nylon magazine reviews the universe in miniature in miniature
The Universe in Miniature in Miniature gives Sci-Fi such a dose of dark humor, style, and domesticity that it really can’t be classified as geek-lit. Through 15 exquisitely drawn portraits—like the title story, about a lovelorn artist who makes models of boys and their fathers making models of the universe—author Patrick Somerville pairs themes that are delightfully abstract with contemporary dialogue. All this culminates in a mysterious mini-thriller, the front and back covers of which fold out into a miniature model of the solar system. - Alice Vincent
booklist reviews the universe in miniature in miniature
After the restraint of his well-received first novel, The Cradle (2009), Somerville returns to the short story and unleashes the full force of his mischievous imagination. In this inventive and robust collection loosely anchored to the Midwest town of Grayson, and the mysterious School of Surreal Thought and Design, straight-ahead stories that take new slants on familiar themes—family dysfunction, a high-school student’s crush on a teacher—are yoked to bold tales that deliver psychological realism to the outskirts of speculative and science fiction. There’s a hilarious vignette about a catastrophically inept spaceship admiral and a terrifying story about how people behave when the earth stops spinning. The spooky title story portrays a trio of rogue students embroiled in disturbing projects, while “The Machine of Understanding Other People” is a comic yet wrenching adventure story about a strange inheritance and a dangerous dream of preventing “the destruction of the world.” Attuned to the apocalyptic, Somerville, like Jim Shepard and Joe Meno, creates ensnaring plots and involving characters in stories of melancholy and absurdity, failure and out-of-the-box heroics. — Donna Seaman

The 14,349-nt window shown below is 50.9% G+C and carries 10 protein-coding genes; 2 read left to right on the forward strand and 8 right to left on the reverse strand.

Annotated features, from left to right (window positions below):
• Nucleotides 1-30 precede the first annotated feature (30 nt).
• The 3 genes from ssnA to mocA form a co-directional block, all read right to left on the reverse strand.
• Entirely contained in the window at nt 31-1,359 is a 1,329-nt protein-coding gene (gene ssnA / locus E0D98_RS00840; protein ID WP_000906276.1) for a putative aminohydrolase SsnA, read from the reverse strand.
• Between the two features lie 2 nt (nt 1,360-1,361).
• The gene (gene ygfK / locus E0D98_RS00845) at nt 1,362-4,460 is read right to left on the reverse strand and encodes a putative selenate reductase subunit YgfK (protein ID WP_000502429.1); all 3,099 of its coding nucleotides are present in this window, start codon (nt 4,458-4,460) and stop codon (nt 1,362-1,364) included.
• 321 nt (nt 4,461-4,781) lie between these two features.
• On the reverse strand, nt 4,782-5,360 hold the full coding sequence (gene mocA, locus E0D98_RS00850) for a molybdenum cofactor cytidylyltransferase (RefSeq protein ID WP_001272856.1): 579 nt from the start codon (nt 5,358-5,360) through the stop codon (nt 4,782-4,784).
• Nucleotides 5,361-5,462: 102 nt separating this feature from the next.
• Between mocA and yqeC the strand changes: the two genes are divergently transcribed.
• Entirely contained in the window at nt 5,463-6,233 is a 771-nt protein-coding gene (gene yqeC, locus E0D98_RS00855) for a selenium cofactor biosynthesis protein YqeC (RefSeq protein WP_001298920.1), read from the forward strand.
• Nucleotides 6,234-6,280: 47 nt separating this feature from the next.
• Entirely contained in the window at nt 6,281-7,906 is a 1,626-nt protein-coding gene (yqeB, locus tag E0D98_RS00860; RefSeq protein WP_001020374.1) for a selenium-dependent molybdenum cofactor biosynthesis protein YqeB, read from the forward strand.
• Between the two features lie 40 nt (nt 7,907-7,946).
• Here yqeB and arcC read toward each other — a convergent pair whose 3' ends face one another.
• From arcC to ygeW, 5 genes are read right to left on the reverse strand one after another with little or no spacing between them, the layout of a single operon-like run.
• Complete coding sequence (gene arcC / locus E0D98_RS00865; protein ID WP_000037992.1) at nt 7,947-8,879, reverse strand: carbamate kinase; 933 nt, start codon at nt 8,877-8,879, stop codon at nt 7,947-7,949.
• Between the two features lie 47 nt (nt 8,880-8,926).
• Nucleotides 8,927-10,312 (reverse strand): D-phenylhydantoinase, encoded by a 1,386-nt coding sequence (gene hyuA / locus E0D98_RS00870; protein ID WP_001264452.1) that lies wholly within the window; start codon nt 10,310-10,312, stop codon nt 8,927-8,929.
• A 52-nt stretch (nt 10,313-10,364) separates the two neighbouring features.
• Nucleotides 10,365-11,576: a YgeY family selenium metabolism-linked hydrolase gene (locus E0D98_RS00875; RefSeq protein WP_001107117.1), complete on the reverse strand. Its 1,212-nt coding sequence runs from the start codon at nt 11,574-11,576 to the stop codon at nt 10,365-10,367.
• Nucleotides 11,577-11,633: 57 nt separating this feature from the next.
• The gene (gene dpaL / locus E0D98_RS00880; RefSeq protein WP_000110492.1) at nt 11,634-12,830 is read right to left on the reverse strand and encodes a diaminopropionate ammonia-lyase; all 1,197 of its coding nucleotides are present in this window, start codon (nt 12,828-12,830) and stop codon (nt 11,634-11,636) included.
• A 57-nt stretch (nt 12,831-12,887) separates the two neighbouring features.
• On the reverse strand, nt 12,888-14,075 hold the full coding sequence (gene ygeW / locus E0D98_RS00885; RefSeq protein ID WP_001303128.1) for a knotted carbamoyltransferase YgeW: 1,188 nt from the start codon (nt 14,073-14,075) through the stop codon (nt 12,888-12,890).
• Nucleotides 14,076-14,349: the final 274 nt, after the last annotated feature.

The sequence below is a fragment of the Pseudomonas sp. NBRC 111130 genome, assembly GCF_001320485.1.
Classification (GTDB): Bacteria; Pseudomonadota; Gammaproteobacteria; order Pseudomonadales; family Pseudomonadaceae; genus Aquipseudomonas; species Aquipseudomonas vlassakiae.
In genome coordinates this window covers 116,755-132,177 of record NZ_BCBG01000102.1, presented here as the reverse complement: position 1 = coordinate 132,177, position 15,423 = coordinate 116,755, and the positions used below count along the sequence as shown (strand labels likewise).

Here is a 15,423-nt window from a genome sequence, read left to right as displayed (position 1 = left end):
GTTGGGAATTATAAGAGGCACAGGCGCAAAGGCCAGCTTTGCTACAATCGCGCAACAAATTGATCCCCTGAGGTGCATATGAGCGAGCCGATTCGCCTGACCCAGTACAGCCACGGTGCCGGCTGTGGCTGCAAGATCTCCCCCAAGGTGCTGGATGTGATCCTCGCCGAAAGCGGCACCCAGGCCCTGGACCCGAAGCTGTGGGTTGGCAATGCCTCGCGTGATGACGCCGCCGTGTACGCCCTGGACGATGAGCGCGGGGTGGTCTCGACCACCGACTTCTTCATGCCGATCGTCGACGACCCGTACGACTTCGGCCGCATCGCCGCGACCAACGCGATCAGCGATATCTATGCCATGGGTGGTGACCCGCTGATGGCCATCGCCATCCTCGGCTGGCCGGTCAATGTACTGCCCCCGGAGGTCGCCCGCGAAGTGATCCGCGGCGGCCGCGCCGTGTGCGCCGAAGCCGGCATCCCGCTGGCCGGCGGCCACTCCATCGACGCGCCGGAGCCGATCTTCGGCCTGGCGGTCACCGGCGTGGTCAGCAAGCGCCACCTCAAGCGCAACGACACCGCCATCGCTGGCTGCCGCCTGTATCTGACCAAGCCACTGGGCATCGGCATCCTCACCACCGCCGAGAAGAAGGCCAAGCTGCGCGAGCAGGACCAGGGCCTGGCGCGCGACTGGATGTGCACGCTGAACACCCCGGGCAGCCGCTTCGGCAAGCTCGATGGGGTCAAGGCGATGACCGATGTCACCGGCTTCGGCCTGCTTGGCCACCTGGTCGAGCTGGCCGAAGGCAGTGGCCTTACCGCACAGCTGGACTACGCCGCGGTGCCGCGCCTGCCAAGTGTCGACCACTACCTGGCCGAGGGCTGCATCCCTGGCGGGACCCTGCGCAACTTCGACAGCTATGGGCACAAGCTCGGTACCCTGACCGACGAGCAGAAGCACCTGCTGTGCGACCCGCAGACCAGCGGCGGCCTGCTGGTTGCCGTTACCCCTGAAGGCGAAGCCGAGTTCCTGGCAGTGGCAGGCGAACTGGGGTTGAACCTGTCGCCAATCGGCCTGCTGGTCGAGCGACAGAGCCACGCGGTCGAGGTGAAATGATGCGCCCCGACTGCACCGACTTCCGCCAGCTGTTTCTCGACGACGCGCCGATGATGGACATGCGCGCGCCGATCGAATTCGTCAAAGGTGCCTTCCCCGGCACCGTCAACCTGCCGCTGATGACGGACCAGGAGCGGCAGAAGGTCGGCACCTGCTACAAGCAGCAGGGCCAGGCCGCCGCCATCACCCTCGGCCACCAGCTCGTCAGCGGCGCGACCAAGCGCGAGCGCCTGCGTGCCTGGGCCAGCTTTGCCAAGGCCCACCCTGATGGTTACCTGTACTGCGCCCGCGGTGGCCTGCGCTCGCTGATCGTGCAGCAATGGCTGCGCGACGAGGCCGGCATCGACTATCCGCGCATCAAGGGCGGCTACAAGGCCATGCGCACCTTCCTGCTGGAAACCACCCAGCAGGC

Somerville has vast talent for invention and a flair for writing in a variety of voices, whether his character is a young female, a middle-aged male, or an alien. All in all in all, this is a remarkable and fun-to-read collection.
This is a book, ultimately, that requires its own navigation — or, to build on the title’s metaphor, its own instructions for assembly. On its own, it’s a deeply successful marriage of surreal structure and aching empathy. Taken together with the neatly ordered The Cradle, it marks Somerville as a writer with enviable range and honorable concerns.